Archive for the ‘Writing Prompts’ Category

Write Your Way Through Doggy Dementia?

Monday, March 23rd, 2015

 

ZoieMar15

Zoie, my eighteen-year-old Yorkshire terrier, suffers from dementia.  Who knew dogs could have people diseases?  She’s deaf and blind, so when we pet her, we place our hand in front of her nose first, so she won’t be shocked when we give her “good scritches.”

On good days, Zoie walks without bumping into walls and furniture, goes to her newspapers to wait, showing us she’s ready to go outside.  On a walk through the neighborhood, she begins slowly, but picks up speed until those sniffs require her attention.

On bad days, Zoie bangs into walls, loses her balance and looks puzzled as if to say, “Why am I here?”  She’ll stand in a corner, forgetting how to back out of it.  She’ll awake from a nap and lose control of her bladder and bowels, not knowing she’s had accidents.

My heart aches for her physical and mental losses.  I already miss her knowing her time on earth is limited.  So I’m learning to appreciate each moment Zoie is in our lives, giving kisses, cuddles, pushing her nose into our hands for treats.

I’ve got one ear listening for her as I write.  She needs to go outside every two hours, except for the evening, thankfully.  I no longer write for hours at a time, forgetting where I am.  I take frequent breaks.   One friend asked how I could write with half of my usual attention.  Habit.  I now know how another friend wrote complete books on her ten minute breaks at work.

Appreciate your daily life through interruptions, work, and play.   Slow down for those good sniffs and moments of joy.

Writing Prompts:

  1.  Are you writing regularly in your life?  Creating art?  If not, make a small goal.  Write for ten or fifteen minutes a day.  Think about your creation another ten or fifteen minutes.
  2. A habit is made when you do it more than once.  How many days can you keep a good, creative habit?  Soon it will be like brushing your teeth.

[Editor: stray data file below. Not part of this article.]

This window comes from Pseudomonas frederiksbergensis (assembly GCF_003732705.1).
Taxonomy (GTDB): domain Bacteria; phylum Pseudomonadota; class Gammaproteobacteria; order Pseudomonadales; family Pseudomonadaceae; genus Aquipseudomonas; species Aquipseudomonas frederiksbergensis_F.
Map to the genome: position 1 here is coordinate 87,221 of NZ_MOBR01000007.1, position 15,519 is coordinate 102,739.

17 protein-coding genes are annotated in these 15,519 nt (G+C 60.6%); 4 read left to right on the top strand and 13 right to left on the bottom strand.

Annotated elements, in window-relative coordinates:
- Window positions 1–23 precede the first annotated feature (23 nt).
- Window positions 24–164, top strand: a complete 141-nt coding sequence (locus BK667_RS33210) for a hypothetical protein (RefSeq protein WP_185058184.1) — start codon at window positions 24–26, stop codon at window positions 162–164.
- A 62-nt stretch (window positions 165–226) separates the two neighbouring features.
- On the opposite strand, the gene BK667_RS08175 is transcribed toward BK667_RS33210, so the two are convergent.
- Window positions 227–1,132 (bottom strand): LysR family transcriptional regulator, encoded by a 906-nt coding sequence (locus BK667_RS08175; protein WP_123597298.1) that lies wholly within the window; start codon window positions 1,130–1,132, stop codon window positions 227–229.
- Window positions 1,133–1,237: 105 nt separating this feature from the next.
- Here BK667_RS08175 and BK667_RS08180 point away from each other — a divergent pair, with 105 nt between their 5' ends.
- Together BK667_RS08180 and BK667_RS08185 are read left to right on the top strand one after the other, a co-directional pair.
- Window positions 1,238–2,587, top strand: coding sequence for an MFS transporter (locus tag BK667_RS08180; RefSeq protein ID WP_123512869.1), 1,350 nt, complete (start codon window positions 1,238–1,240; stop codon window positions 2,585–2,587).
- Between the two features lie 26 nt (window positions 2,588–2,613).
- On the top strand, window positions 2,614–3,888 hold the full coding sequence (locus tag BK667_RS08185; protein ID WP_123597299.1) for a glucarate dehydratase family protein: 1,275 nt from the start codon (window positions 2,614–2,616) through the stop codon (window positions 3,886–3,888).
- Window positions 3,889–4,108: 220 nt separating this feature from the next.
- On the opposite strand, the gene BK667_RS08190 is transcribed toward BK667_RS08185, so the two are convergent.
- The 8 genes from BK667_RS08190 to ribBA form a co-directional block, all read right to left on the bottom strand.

3. At the end of the day, recall three moments of sensory details you enjoyed.  What was your happiest moment?   Write about these.  You’ll soon be searching for them regularly.

Missing that ZING! in your life?

Tuesday, February 24th, 2015

For the past few weeks, I’ve been immersed in a photo project.  Removing pictures from albums, scanning and numbering them haven’t been creative for me.  I’ve felt dulled, going through the motions but lacking that special zing.

A few days ago I met with my writing group. Surrounded by imagination, I felt that energy returning.  Zing! What a difference it made to my day.

So now, although I’m still getting past family photos in order, I’m reserving some time every day for writing.  Funny how after years of being a writer, I needed this reminder to myself.  Seek that deeper layer and all will be well.

Last week, I met with a friend who has been going through emotional trauma.  While walking on the beach, she took a photo of a fire.

Cross in Fire

“They were burning a cross?” I asked her, puzzled.

“No, Liz.  There WAS no cross,” she said.

Zing.

“You’re surrounded by spiritual love,” I told her

“I know,” she said.

Seek your other layer.  When you find it, honor it every day.

 

Writing Prompts:

1.  As you rush through your day, through work, commuting, household chores, and activities, schedule minutes to discover the deeper you.  Write stories, poems, create art.

2.  Honor your spirituality.  Give gratitude every day.   Provide a random act of kindness and see how it makes you feel.

3.  Search into your past for memories.  Write about how they’ve influenced you.  Use humor and story to give shape to your life.

4.  Appreciate others’ creative works.  Read, visit a museum, and an art show.  Let these ways broaden your own projects.

The Bad Guy: Is He Making You Do Things You Shouldn’t?

Thursday, January 29th, 2015

Bad Guy Target Silho

 

The Bad Guy:  How do you deepen him making it integral to your plot?

In the first draft of your novel, are the villains were plain old stereotypes?

Mines were just bullies, through and through.   How could I create fully fledged three-dimensional characters?